Monday, October 29, 2007

Does Artificial Intelligence Elegantly Worm its Way into the Study of Cognition ? II (Pun Intended)

How can robotics and AI help us to understand neural and cognitive processes? On the simplest scale some researchers have succeeded in modeling an organism or part of its neural functional system in great detail.
Cangelosi & Parisi (1997) for example created a computational model that simulated the neural circuit for touch sensitivity in Caenorhabditis elegans, a roundworm of about 1mm length.
The complete neural circuit of adult C. elegans consists of only 302 Neurons (compared to 1010 neurons in the adult human brain) (Chalfie et al. 1985). Interestingly, even in C. elegans there is a neuronal Left/Right functional asymmetry, suggesting the
“possibility that neural asymmetries observed across the animal kingdom are similarly established by very early embryonic interactions” (Poole & Hobert 2006: 2279).

Cangelosi and Parisi tried to “reproduce the nematode’s withdrawal response to touch in the head or tail regions” (Cangelosi & Parisi 1997), whose underlying neural circuit consists of 85 neurons (Chalfie et al. 1985). Not only did they succeed in creating a working computational model, but when they ‘knocked out’ single neurons of the model, the whole system behaved in a way similar to a nematode in which equivalent cells had been killed by laser beams (I hope Zombie-Aliens never do similar experiments when investigating human culture, like
Zombie-Scientist A: “What’s this 'Train Station'-thing good for, anyway?”
Zombie-Scientist B “I dunno, let’s do some ‘laser ablation’ and find out what happens”)
The crucial point is, of course, the word ‘similar’, and Cangelosi and Parisi conclude that:
“The presence of some non-matching data between the real neural circuit and artificial neural networks indicate that the model needs adjustment.”
They throw in another caveat, namely that
“the fact a computational model replicates the behavior of a real organism is only a first proof of its validity. There must be agreement between the computational model and the real organism both in what the model/organism does and in how the model/organism does it. That is, a good computational model must reflect the same mechanisms and processes present in the real organism” (Cangelosi & Parisi 1997: 95)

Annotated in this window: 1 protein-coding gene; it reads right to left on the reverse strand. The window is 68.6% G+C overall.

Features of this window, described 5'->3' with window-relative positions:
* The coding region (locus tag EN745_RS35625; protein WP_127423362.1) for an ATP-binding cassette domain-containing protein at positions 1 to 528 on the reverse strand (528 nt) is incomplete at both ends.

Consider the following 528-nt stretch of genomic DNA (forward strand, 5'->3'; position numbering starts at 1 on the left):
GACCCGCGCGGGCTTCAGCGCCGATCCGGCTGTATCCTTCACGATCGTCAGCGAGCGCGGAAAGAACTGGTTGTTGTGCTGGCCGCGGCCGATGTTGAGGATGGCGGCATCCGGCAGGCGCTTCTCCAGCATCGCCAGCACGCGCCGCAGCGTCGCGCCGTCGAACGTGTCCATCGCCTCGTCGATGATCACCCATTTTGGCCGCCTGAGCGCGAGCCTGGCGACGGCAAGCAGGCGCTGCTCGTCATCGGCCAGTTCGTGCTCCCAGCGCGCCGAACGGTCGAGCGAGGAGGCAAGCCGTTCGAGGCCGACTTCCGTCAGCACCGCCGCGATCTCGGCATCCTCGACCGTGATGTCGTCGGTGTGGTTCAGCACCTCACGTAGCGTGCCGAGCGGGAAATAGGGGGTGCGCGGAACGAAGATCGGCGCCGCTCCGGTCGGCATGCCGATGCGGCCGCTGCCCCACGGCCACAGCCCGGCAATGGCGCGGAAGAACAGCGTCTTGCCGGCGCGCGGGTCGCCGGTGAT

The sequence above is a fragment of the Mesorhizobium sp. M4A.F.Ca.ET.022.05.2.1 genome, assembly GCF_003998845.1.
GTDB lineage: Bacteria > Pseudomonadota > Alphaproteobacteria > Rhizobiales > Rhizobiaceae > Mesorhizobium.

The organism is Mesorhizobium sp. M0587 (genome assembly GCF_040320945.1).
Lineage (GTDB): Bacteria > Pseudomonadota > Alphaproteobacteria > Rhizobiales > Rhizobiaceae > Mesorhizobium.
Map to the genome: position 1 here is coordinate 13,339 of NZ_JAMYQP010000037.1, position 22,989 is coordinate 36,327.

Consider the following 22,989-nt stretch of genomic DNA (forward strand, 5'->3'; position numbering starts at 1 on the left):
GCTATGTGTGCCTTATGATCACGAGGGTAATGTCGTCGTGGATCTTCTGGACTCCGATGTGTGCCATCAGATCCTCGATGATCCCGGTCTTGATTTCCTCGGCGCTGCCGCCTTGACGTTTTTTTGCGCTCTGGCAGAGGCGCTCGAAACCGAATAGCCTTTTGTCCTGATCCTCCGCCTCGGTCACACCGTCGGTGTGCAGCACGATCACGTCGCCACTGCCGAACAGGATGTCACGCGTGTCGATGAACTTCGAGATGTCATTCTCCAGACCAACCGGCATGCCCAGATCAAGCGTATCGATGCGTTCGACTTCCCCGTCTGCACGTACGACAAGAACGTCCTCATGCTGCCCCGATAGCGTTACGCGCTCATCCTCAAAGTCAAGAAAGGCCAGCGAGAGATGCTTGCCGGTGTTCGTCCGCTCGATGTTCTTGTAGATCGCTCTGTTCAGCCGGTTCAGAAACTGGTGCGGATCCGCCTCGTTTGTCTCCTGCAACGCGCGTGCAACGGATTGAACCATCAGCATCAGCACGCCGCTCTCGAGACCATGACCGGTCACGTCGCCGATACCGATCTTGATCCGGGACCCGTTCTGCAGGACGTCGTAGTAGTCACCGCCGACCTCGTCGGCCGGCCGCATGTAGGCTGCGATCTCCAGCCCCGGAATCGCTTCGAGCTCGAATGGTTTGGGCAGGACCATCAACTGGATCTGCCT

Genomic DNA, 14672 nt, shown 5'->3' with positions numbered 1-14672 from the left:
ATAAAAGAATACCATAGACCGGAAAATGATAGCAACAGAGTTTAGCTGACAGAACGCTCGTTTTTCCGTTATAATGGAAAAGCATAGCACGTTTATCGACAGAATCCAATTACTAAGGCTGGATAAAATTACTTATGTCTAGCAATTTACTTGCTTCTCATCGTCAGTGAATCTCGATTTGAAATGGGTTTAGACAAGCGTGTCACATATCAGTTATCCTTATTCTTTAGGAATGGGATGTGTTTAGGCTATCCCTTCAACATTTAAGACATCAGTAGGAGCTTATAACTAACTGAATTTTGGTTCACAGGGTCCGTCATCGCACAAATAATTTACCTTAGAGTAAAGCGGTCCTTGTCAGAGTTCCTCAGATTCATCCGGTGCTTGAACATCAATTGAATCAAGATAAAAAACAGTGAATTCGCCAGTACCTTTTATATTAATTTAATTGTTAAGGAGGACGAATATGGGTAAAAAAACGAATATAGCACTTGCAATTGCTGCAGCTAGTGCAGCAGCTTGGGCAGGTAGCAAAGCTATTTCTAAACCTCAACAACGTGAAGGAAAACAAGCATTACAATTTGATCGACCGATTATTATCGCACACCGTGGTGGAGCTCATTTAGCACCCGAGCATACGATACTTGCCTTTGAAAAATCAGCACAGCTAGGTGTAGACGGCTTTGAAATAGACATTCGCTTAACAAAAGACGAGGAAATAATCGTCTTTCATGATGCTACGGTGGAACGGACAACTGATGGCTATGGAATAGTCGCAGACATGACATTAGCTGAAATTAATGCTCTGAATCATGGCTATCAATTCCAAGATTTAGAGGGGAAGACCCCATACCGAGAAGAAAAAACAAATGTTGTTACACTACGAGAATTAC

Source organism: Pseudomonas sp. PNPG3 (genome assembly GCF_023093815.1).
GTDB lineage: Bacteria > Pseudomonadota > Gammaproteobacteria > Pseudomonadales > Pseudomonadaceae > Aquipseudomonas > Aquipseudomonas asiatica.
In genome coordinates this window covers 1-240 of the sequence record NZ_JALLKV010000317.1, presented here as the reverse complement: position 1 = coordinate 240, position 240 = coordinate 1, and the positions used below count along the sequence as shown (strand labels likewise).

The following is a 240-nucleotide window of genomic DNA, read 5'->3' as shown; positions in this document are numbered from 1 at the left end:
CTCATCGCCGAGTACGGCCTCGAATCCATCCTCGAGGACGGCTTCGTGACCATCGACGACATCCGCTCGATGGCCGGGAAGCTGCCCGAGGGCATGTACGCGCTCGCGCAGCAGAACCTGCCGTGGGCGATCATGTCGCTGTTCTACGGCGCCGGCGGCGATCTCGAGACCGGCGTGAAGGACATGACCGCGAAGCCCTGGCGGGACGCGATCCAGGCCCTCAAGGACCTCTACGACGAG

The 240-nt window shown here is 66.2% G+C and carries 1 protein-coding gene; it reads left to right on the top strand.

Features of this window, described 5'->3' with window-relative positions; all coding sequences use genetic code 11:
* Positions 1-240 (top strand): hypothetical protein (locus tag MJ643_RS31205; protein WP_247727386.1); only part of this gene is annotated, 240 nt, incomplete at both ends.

By now C.elegans is one of the best-studied multicellular organisms. Due to its relatively simple structure it seems to be a very fitting candidate for computational studies, and several computer models of it have been proposed so far (Suzuki et al. 2005) (At Keiko University in Japan, for example, there even is a Cybernetic Caenorhabditis elegans Project). At present, these computer models can be divided in three groups:
1. Those simulating mechanisms of stimulus-reception and -processing
2. Those generating motor-coordination patterns and movement
3. Those integrating these approaches to build a simplified model of “the flow series from reception of the stimulation to motion generation in” (Suzuki et al. 2005)
Examples of an advanced stage of the third group is the work if Michiyo Suzuki and his colleagues’, who succeeded in building a virtual C. elegans, consistsing of a “a neuronal circuit model for motor control that responds to touch stimuli and a kinematic model of the body for movement” integrated into a whole body model. (Suzuki et al. 2005).
Although even studies on the simple scales like that of C. elegans are still developing, it seems possible to achieve highly precise approximations between the behaviors of artificial and real organisms. (Suzuki et al. 2005) Thus, in the future it may even be able to simulate more complex neural or even cognitive mechanisms, which, for example, is the final aim of the “Blue Brain Project”, “the first comprehensive attempt to reverse-engineer the mammalian brain, in order to understand brain function and dysfunction through detailed simulations.”
In 2006, the project succeded in building a model of the somatosensory neocortex of 2-week-old rat at the cellular level (i.e. disregarding genetic and molecular levels),with about 10,000 neurons forming a neocortical column, that is, a recurring network unit of the brain. However, “Computational power needs to increase about 1-million-fold before we will be able to simulate the human brain, with 100 billion neurons.” (Markram 2006).


Cangelosi, Angelo and Domenico Parisi. 1999. “A Neural Network Model ofn s: The Circuit of Touch Sensitivity.” Neural Processing Letters 6: 91–98, 1997

Chalfie, M., J.E. Sulston, J.C. White, E. Southgate, J.N. Thomson and S. Brenner. 1985. “The neural circuit for touch sensitivity in Caenorhabditis elegans”, Journal of Neuroscience, 5:959– 964.

Poole, Richard J. and Oliver Hobert. 2006. “Early Embryonic Programming of Neuronal Left/Right Asymmetry in C. elegans.” Current Biology 16, 2279–2292

Suzuki, Michiyo, Toshio Tsuji and Hisao Ohtake. 2005. “A model of motor control of the nematode C. elegans with neuronal circuits” Artificial Intelligence in Medicine 35: 75—86

Markram, Henry. 2006. ""The Blue Brain Project." Nature Reviews Neuroscience 7: 153-160.

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